House of Pain
March Men's Room column
My parents’ house doesn’t look like a killer. The manicured lawn. The Japanese maple. The big, welcoming front porch. Despite appearances, however, it’s clear the house has been hellbent on doing my father serious bodily injury.
To be fair, it appears he has been to some degree complicit. Not due to any morbid desire for self-harm, but as a consequence of a hazardous mix of an unearned bravado, an inflated sense of his own dexterity, and a fierce streak of independence. Fortunately for my father, he’s also lucky. Lucky enough, at least, to avoid a mortal wound. So far.
My father’s first fall took place in the garage. He was in a rush as he slipped into his favorite “shoes,” so worn and misshapen, they were, by that point, shoes in name only. Topsiders purchased sometime during the Carter administration. Laces rendered useless by weather and age. Soles with neither tread nor grip. By some irrational impulse (I blame the house. A possession?) and despite owning many handsome pairs of barely worn shoes, my father refused to throw them away. So, as he leaped from the steps, he slid on the slick garage floor, and, by my father’s account, his feet slipped out from under him and were over his head momentarily before he landed hard on the concrete. He was bruised but, miraculously, otherwise okay. Later, my mother and I successfully conspired to make the offending footwear disappear.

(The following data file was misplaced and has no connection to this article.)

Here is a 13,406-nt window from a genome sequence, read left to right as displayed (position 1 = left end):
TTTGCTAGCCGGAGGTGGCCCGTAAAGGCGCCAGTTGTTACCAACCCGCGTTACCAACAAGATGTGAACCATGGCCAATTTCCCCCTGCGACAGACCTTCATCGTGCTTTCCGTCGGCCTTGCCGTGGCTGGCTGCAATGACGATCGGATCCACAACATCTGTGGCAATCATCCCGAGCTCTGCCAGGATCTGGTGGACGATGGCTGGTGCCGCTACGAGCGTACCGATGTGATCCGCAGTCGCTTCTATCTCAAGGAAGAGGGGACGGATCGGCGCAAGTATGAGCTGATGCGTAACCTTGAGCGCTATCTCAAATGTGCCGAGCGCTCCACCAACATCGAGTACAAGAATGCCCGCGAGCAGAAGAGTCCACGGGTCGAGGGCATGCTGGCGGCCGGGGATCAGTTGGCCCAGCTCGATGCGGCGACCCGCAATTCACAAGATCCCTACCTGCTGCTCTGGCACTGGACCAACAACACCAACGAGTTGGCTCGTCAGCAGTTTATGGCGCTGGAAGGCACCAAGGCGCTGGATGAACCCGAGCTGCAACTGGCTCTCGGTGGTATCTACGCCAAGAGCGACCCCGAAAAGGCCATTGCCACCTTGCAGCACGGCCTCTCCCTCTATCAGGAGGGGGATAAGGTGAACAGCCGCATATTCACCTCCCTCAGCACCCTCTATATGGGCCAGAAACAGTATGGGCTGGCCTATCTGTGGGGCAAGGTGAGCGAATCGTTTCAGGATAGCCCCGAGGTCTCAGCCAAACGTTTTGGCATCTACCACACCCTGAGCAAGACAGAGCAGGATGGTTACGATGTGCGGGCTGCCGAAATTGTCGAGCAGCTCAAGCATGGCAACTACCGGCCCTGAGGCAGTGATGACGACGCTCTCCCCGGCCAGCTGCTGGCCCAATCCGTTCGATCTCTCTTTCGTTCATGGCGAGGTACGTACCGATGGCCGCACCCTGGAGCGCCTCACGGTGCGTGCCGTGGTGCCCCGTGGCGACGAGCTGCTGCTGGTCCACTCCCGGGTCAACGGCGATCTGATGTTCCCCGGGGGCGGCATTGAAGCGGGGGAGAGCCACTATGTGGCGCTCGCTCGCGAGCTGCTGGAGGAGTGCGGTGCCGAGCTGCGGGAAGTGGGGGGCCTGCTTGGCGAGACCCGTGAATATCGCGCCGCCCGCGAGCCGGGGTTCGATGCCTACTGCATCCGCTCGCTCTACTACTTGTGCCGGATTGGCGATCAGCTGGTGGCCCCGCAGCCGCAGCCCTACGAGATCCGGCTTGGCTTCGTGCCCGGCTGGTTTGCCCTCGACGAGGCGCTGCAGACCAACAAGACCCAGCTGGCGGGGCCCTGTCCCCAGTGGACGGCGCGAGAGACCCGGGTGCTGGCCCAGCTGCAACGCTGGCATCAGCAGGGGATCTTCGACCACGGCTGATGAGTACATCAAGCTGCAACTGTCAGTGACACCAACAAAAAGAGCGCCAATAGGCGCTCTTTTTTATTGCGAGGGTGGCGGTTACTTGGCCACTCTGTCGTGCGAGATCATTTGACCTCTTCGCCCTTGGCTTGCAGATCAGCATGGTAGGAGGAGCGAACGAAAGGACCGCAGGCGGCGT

The second major spill occurred during a period when most seniors were painstakingly careful to avoid hospitals. My father, ignoring my mother’s protestations, attempted to navigate the slick wood stairs from their TV room down to the kitchen while in socks and carrying two trays with their dirty dinner dishes.
My father’s account goes something like this: “After a couple of steps, I lost my balance. I squatted to keep a low center of gravity, then figured I could just kneel on the trays and ride them like sleds straight into the kitchen.”
True to my father’s luck, this tactic actually worked for six or seven steps until, due to either a navigational miscalculation or a cruel combination of angle, momentum, and torque, my father’s luck ran out, and his skull connected with the door jamb. “One inch to the left, and I would’ve made it!” he brags.
My mother was left to contend with the resulting mess of spilled pasta, leftover salad, and her husband’s sanguinary head wound, but true to form, other than needing a few staples in his scalp, my father was otherwise fine.
Despite my father’s seemingly earnest resolution to finally start acting his age, I’ve been vigilantly dad-proofing their house by, among other things, applying a grip coating to the hardwood steps, tossing out tripping-hazard throw rugs, and gifting my dad a pair of laceless sneakers with a nonslip sole.
It’s been months since the last fall. Has my father finally become more careful? Have the new safety measures made the difference? Or has the house’s bloodlust finally been satisfied? This is a mystery too complex for a man of my limited insight to unravel. I’m just glad my dad’s okay.
Dylan Patterson is a writer and filmmaker who teaches English at Cape Fear Community College.
To view more of illustrator Mark Weber’s work, go to markweberart.blogspot.com.
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